The exhibition truly pops when you see how Léger and his like-minded contemporaries embraced the multimedia of the time beyond just painting and sculpture. Advertising posters, theatrical backdrops and scenery, oddly fascinating Cubist puppets, and costume designs surround you. As you walk through the show you hear the music of Erik Satie, Darius Milhaud, and others provide the soundtracks to the different experimental films of the time, which are projected high on the walls. Léger traced his love of the cinema seeing a film by Charles Chaplin, or as the French called him, “Charlot,” while on leave from the front. Léger announced Chaplin as “The Man-Image—the first man-image” inseparably linking modern film technology and the individual, just as Léger wanted to link the modern city and the individual. Léger used a marionette “Charlot” in the opening of his 1924 film Ballet mechanique as an emblem of the human form made into another object in the set of objects comprising city life. I’m not sure the Chaplin of 1936’s Modern Times would agree with Léger’s interpretation, but Léger seemed more interested in his idea of Chaplin than in the man himself or what he had to say.
Another film that caught my eye was Marcel L’Herbier’s L’inhumaine (“The Inhuman One,” from 1924), for which Léger created set designs and advertising posters for. In that film, a scientist (played by Jaque Catelain) tries to resurrect his beloved, an opera diva (played by Georgette Leblanc) poisoned by a rival for her heart. The scientist frantically races about a futuristic laboratory designed by Léger as his love lies still on a high platform like a princess awaiting her awakening prince. L’inhumaine is the anti-Frankenstein, a film that wouldn’t be made for another 7 years. Where James Whale later took Mary Shelley’s novel, Colin Clive obsessive mania, and Boris Karloff’s ponderous menace to add up to a straightforward condemnation of playing god via science, L’Herbier and Léger wrote a valentine to the idea of using that same technology for good, for life. Similarly, The City aims to put a friendly face on something we often see solely as monstrous.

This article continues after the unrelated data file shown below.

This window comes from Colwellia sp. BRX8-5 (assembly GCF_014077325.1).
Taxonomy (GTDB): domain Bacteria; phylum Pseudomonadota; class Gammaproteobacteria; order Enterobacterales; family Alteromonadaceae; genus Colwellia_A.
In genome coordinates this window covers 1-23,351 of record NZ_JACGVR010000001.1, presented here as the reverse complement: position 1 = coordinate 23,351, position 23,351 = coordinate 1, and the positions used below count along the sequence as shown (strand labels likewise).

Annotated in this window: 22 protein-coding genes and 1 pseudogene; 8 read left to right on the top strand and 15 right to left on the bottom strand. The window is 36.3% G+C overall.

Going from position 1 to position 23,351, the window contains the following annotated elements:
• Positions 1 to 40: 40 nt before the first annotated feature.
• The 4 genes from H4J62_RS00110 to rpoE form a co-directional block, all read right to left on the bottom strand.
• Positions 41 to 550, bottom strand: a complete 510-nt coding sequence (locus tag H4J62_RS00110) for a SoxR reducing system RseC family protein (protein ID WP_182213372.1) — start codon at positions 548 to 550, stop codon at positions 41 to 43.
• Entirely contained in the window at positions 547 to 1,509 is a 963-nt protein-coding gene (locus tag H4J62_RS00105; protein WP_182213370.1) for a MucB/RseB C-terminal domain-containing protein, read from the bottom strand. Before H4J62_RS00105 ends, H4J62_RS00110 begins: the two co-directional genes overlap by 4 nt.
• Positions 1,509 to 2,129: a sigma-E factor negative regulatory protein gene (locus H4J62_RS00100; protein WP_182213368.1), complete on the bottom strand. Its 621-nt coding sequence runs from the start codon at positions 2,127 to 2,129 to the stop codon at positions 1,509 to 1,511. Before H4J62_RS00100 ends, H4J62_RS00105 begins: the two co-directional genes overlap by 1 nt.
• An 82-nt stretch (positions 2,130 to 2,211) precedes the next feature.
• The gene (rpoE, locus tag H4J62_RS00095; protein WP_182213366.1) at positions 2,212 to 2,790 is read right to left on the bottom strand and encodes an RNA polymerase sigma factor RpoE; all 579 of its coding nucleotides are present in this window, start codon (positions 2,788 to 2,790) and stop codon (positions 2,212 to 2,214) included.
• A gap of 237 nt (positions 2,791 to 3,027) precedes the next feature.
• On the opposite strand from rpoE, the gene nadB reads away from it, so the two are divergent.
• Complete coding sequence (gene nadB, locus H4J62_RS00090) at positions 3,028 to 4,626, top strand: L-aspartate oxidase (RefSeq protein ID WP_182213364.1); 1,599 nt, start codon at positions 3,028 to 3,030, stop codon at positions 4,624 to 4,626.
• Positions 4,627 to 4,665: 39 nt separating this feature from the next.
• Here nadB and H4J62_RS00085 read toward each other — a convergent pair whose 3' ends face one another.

But what does Léger’s art mean for the 21st century and the modern city? Critics often joked that Léger’s tubular shapes weren’t Cubism but “Tubism.” For whatever reason, that made me think of late Senator Ted Stevens’ belief that the internet was “a series of tubes.” I don’t think Léger would have agreed with Stevens’ politics, but I think he’d enjoy his analogy in the sense that it stresses the connectivity of the internet, the way that it can bring people together. Today, the biggest city, the biggest community, is the internet. If Léger were painting today, perhaps The City would be The ‘Net, just as complex, diverse, and multifaceted, and perhaps just as life-affirming and inspiring as Paris in the 1920s.
“To be free and yet not to lose touch with reality,” Léger once said, “that is the drama of that epic figure who is variously called inventor, artist or poet.” Léger never gave up that pursuit of freedom grounded in the reality of the city. When he travelled to America in the late 1930s, he created in New York City a series of works for a never-realized mural that features The Statue of Liberty, that French gift to America now synonymous with freedom. The last work chronologically in the show by Léger, done just a year before his death in 1955, is titled simply Man in the City. Léger: Modern Art and the Metropolis shows us that there is a place for humanity in the city and the new “metropolis” of the internet in the 21st century, if only we stretch our imaginations to find one.
[Image: The City, 1919. Fernand Léger, French, 1881-1955. Oil on canvas, 7 feet 7 inches x 9 feet 9 1/2 inches (231.1 x 298.4 cm). Philadelphia Museum of Art, A. E. Gallatin Collection, 1952. © Artists Rights Society (ARS), New York / ADAGP, Paris.]
[Many thanks to the Philadelphia Museum of Art for providing me with the image above from, press materials for, a review copy of the catalog to, and a pass to see the exhibition Léger: Modern Art and the Metropolis, which runs through January 5, 2014.]